Prognostic Factors for Nonsurgically Treated Sagittal Band Injuries of the Metacarpophalangeal Joint

Young Hak Roh, Seok Woo Hong, Hyun Sik Gong, Goo Hyun Baek

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Abstract

Purpose: The aim of this study was to evaluate the factors that influence the prognosis for patients with sagittal band injuries who were treated nonsurgically. Methods: A total of 94 patients who had been diagnosed with traumatic sagittal band injury and initially treated with 7 weeks of metacarpophalangeal (MCP) joint extension orthosis wear (5 weeks of full-time followed by 2 weeks of part-time use) were studied. The response to treatment, including finger range of motion (ROM), extensor tendon instability, grip strength, and functional outcome measured as Quick Disabilities of the Arm, Shoulder, and Hand (QuickDASH) score were assessed at 24-week follow-up. The factors that were assessed for their influence on the outcomes were age, sex, occupation, hand dominance, type of injury, injury severity, time to treatment, and the duration of orthosis wear. Potential predictor variables in bivariate analyses were entered into multivariable analyses to determine prognostic indicators of the outcomes. Results: After 24 weeks’ follow-up, 67 patients (71%) achieved resolution of symptomatic tendon translocation with 83% of grip strength and 90% of ROM compared with the unaffected hand. The final mean QuickDASH scores was 15. Twenty-seven patients (29%) had persistently symptomatic tendon subluxation, and of those, 18 (19%) underwent surgical repair. There were significantly more manual laborers in the failure group than in the success group. Subjects in the treatment failure group were older, had longer symptom durations, and were more likely to have grade III injuries than were those in the success group. Multivariable analysis revealed that manual labor, longer symptom duration, and grade III injury were associated with a higher likelihood of treatment failure. Conclusions: An MCP extension orthosis for sagittal band injury (5 weeks of full-time followed by 2 weeks of part-time use) led to mostly satisfactory results with 71% of patients achieving resolution of symptomatic tendon translocation, but manual labor, longer symptom duration, and grade III injury were associated with a higher likelihood of treatment failure. Type of study/level of evidence: Prognostic IV.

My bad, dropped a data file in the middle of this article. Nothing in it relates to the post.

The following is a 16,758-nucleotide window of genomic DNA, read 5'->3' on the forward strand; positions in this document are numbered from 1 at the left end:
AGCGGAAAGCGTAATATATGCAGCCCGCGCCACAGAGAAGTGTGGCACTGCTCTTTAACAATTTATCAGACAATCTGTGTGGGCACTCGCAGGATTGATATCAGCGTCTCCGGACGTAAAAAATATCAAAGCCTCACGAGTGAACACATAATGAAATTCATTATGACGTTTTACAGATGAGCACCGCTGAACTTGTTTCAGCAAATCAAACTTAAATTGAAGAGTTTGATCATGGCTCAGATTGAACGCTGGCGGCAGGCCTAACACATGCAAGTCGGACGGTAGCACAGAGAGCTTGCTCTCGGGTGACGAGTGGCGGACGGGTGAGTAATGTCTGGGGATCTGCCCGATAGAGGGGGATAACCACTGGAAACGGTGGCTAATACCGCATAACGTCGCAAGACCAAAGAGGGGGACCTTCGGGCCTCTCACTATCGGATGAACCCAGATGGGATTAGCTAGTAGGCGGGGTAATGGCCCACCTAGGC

Original languageEnglish
Pages (from-to)897.e1-897.e5
JournalJournal of Hand Surgery
Volume44
Issue number10
DOIs
StatePublished - Oct 2019

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Keywords

  • Metacarpophalangeal joint
  • nonoperative treatment
  • prognostic factors
  • sagittal band injuries

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